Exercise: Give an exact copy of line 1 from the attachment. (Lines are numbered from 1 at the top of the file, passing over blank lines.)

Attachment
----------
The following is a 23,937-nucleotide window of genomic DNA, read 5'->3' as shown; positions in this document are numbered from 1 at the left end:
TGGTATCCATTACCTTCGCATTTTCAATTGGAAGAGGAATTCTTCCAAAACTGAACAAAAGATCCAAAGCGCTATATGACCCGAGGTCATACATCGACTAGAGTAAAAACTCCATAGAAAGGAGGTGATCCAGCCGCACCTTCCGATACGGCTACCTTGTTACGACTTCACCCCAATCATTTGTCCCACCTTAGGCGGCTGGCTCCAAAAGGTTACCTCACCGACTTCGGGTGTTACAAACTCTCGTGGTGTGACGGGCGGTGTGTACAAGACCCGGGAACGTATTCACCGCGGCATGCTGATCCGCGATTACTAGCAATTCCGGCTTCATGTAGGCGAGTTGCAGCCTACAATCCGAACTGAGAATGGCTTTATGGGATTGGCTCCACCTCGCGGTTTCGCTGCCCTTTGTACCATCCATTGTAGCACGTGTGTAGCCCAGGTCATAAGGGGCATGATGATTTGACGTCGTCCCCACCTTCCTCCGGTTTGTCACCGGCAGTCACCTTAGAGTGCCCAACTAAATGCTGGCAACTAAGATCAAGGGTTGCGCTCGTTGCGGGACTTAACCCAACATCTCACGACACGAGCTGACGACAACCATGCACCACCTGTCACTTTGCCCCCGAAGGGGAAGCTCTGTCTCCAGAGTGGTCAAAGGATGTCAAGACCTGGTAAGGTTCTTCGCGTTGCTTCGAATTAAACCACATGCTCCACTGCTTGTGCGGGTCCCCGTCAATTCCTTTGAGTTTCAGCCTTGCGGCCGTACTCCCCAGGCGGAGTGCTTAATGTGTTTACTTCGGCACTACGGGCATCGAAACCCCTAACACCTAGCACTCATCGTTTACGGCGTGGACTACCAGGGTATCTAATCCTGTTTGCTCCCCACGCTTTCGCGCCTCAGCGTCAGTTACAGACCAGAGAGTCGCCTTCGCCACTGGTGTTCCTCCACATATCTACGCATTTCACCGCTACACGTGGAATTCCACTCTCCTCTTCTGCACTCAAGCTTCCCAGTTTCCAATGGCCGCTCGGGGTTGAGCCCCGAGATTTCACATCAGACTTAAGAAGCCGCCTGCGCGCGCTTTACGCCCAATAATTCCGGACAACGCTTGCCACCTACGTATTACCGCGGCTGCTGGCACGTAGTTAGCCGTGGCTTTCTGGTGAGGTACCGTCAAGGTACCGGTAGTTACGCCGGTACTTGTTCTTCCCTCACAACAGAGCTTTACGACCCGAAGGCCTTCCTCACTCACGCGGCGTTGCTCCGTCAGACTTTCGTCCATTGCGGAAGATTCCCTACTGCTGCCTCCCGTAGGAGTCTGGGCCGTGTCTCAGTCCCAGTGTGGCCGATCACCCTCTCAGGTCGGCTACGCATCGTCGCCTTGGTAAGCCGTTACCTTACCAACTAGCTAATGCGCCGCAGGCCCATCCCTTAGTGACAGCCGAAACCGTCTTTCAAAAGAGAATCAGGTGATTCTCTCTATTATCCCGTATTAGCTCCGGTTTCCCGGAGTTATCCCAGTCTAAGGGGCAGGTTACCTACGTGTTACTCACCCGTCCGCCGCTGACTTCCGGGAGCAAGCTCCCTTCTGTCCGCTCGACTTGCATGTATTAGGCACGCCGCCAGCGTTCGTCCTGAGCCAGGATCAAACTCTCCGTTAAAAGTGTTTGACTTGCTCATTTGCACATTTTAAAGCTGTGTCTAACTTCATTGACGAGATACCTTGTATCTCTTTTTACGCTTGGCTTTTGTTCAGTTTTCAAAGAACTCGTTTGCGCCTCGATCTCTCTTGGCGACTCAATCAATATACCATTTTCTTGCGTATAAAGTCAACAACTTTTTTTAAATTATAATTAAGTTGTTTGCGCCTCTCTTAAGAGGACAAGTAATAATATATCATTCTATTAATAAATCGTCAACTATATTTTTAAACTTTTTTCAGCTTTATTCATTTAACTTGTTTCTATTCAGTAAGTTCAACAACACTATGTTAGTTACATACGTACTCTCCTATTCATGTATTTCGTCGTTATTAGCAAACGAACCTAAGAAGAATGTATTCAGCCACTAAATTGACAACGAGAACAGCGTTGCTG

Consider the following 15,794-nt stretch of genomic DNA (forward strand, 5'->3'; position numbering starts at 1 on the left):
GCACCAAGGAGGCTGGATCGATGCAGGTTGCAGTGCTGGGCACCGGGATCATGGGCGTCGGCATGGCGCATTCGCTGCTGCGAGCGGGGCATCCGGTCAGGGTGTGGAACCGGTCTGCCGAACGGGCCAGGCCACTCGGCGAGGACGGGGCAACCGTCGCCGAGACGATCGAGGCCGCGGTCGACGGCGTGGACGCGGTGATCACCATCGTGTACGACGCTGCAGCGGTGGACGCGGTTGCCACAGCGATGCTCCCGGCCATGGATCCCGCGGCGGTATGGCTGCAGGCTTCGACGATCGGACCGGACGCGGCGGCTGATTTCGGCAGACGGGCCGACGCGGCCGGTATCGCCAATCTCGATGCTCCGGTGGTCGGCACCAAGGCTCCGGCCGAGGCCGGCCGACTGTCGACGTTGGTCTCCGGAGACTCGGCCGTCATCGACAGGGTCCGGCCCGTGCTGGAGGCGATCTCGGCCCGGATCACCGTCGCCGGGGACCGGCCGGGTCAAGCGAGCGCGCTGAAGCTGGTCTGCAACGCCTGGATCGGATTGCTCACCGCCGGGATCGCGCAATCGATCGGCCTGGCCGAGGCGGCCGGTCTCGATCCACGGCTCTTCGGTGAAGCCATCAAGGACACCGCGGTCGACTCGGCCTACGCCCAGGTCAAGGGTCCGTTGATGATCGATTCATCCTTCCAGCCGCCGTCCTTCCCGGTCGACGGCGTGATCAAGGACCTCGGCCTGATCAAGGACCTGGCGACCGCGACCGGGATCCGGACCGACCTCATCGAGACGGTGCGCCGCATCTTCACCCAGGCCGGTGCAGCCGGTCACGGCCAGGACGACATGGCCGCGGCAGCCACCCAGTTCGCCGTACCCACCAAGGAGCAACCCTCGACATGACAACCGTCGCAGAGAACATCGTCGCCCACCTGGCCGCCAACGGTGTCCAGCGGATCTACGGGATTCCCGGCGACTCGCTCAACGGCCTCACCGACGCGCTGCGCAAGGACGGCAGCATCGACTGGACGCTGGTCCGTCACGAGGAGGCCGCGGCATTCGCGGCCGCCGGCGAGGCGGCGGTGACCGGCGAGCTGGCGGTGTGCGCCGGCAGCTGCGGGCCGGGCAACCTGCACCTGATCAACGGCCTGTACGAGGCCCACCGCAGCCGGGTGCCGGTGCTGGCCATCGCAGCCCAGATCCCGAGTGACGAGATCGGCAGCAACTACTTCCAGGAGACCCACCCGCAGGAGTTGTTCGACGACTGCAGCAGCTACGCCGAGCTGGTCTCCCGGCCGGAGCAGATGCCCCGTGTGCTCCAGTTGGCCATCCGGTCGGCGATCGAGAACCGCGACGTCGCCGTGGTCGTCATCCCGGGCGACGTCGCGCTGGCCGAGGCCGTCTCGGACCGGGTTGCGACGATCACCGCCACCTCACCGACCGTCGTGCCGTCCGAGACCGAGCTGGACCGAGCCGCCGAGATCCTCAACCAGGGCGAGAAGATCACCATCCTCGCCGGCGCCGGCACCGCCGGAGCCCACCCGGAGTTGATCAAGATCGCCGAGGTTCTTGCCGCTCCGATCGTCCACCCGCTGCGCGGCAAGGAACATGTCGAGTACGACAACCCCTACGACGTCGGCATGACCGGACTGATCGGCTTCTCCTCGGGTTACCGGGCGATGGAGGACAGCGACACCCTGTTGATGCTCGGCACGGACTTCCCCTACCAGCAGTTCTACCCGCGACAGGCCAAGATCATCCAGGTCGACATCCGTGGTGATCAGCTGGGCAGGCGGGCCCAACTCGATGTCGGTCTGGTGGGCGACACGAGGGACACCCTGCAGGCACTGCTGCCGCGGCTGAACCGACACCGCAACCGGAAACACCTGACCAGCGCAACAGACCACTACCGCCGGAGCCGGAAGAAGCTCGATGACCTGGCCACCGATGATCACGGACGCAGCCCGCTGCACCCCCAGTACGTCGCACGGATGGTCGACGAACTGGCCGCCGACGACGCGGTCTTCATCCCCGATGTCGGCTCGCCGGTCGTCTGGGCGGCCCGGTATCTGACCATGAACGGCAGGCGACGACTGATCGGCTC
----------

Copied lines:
The following is a 23,937-nucleotide window of genomic DNA, read 5'->3' as shown; positions in this document are numbered from 1 at the left end: